Date: Mon, 12 Mar 2001 22:55:43 -0600 Subject: Re: Pomo Marx? Steve, Don, Todd et al., First, let me confess that I have never actually used Napster, nor do I intend to do so in the near future. The issue for me is about a certain closure in the politics of the possible and this is the primary reason why I invoked the differend. I would like to envision the internet as a virtual agora which extends the franchise of participatory democracy and worry instead that the internet is quickly becoming the mall of the Americas, albeit on a global basis. Steve, you make some interesting and provocative arguments concerning the nuances of intellectual property laws. I am certainly sympathetic towards any approach that assists the arts in flourishing. I also agree with you that intellectual property for the short term (and maybe long term as well) is here to stay and our politics must be one that defends the commons and seeks to limit the rapaciousness of the privateers. (They seem like the real pirates here.) What this means is that the battle must be waged on multiple planes, the very rhizome you invoke. So, despite my desires, I agree with both you and Todd that in a restrictive democracy there is a practical need to work within the existing rule of law to raise questions of justice. I also think we must always remember something which cannot be presented. So, I am agreeing with you all, but also nudging you onward as well. Maybe it's just my mood tonight, but I'm not feeling inclined towards a Brechtian theatre of alienation. Now on to Pomo Marx. I certainly hope this is not an oxymoron. I would even say this position offers a number of attractions, in however qualified a sense. I do think, however, that for such an approach to be viable, both terms need to be opened and renewed. Marxism is dead in the following senses. 1. Marxist-Leninism/Trotskyism is dead. 2. The centrally planned state socialism of Russia, Eastern Europe, China and Cuba is dead. 3. The idea of historical materialism, dialectical materialism is dead. 4. The idea of Marxism as political economy in its necessaritarian forms or structuralist forms is dead. 5. The notion of Marxism as a metanarrative of emancipation is dead. Postmodernism is also dead in the following senses. 1. The cynical notion that we have entered the age of the simulcra is dead. 2. The notion that history has ended, art has ended, ideology has ended or anything has ended is dead. 3. The notion that anything goes, that it is all the same is dead. 4. The notion that social constructivism is somehow synonymous with absolute subjectivity as a kind of parody of the old new age slogan "you create your your reality" is dead. 5. The notion that postmodernism is the latest trend is dead, dead, dead. It's 15 minutes ended more than a decade ago. So, to ask a proper Kantian question - How is a postmodern marxism possible? I am going to give a very short answer here, merely as an opening salvo. For me Lyotard continues to have value because, unlike Baudrillard, he doesn't lose sight of the political. He sees conflicts with differing stakes as central and points to a certain openness engendered by society's move towards complexity. The libidinal economy of intensities is never far from his thoughts. In fact, he wants thoughts to do justice to these intensities. A certain kind of open autonomist marxism also situates conflict as central in a way that no longer sees the need to link it to some iron law of history. It speaks of tendencies, but doesn't frame these as either subjective or structural, but as somehow linked. I just had one quick read of "The Confession of Augustine" so I hardly feel ready to discuss the work in any detail. What struck me most, however, was the emphasis Lyotard placed on the idea of the deferral of temporality in Augustine. "The Confessions are written under the temporal sign of waiting. Waiting is the name of the consciousness of the future." Elsewhere Lyotard has pointed out the extent to which Augustine prefigures the modern, and also the extent to which the modern is in essence a certain relationship to time. The whole form of the metanarrative is a future oriented relationship to time as emancipatory, eschatological time. Lyotard points out the extent to which capitalism is a project which attempts to manage time, to maximize it and make it yield full productivity. In a sense, it could be argued that capitalism ultimately seeks to obtain the intellectual property rights to the future itself. Postmodernism and Marxism seek in somewhat differing ways to resist this trend. They don't form a differend, perhaps, as much as they do a tension, sublimely felt, that must be acted upon in order to be continued. This tension consists of finding a middle course between the naive objectivity of a-historical passivity and a crudely undetermined subjectivity. Formerly, Marxism tended more towards the former while Postmodernism tended more towards the latter. In the tension felt where these extremes meet, both lines of flight may find themselves today with more in common than they once thought - bound together in time, raging like the sea, they resist all of capitalism's time management schemes in the name of something which can scarcely yet be articulated, but which must somehow still be said.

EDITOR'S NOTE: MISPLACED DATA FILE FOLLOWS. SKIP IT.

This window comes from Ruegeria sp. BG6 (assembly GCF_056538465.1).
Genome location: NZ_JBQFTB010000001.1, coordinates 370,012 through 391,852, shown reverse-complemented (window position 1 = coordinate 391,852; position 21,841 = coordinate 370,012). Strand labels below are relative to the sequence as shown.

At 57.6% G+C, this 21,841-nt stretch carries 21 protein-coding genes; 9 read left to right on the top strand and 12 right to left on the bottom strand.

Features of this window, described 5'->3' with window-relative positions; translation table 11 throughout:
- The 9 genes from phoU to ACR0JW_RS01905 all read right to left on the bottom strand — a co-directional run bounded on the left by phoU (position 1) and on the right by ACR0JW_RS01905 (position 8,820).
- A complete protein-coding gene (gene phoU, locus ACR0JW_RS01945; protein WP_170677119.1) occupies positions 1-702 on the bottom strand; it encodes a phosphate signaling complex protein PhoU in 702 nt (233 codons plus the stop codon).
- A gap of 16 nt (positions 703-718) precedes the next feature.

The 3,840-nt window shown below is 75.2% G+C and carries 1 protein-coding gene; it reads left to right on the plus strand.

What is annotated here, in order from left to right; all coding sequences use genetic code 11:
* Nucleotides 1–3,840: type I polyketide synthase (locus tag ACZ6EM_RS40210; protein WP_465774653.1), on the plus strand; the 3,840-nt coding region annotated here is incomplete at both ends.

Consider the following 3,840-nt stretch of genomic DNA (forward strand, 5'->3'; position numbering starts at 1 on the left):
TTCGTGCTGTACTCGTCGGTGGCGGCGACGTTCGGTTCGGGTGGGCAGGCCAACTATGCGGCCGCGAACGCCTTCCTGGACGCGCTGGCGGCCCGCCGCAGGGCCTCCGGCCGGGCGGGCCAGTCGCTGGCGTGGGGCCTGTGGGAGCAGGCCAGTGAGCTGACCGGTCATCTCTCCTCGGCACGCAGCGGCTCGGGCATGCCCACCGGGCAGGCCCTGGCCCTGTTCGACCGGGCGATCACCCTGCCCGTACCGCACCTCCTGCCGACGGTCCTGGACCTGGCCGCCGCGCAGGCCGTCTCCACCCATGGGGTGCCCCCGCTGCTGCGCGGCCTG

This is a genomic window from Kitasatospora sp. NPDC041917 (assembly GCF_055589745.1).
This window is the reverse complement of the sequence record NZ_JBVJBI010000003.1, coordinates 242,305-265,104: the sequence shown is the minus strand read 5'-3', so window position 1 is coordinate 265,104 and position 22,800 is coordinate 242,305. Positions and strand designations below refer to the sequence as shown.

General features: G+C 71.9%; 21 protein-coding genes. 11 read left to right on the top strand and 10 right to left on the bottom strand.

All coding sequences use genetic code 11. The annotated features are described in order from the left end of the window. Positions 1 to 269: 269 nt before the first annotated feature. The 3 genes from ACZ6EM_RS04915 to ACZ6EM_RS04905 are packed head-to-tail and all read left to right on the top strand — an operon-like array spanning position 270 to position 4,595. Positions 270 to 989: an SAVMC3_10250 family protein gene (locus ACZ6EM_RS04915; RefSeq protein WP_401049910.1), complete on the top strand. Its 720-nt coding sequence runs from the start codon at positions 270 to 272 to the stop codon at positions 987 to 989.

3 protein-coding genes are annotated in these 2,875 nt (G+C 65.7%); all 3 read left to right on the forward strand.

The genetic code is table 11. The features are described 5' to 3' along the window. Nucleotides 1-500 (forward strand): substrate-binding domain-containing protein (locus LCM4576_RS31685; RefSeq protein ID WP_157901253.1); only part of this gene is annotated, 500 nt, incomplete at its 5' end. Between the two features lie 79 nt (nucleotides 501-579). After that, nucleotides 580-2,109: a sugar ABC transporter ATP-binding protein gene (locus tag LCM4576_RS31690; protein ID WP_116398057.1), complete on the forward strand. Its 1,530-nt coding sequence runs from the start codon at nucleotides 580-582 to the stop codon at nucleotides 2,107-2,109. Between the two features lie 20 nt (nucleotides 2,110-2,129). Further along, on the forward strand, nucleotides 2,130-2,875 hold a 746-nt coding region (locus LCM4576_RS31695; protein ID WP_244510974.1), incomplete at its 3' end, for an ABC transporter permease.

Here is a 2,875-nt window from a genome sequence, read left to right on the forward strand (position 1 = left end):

Display software: ArchTracker © Malgosia Askanas, 2000-2005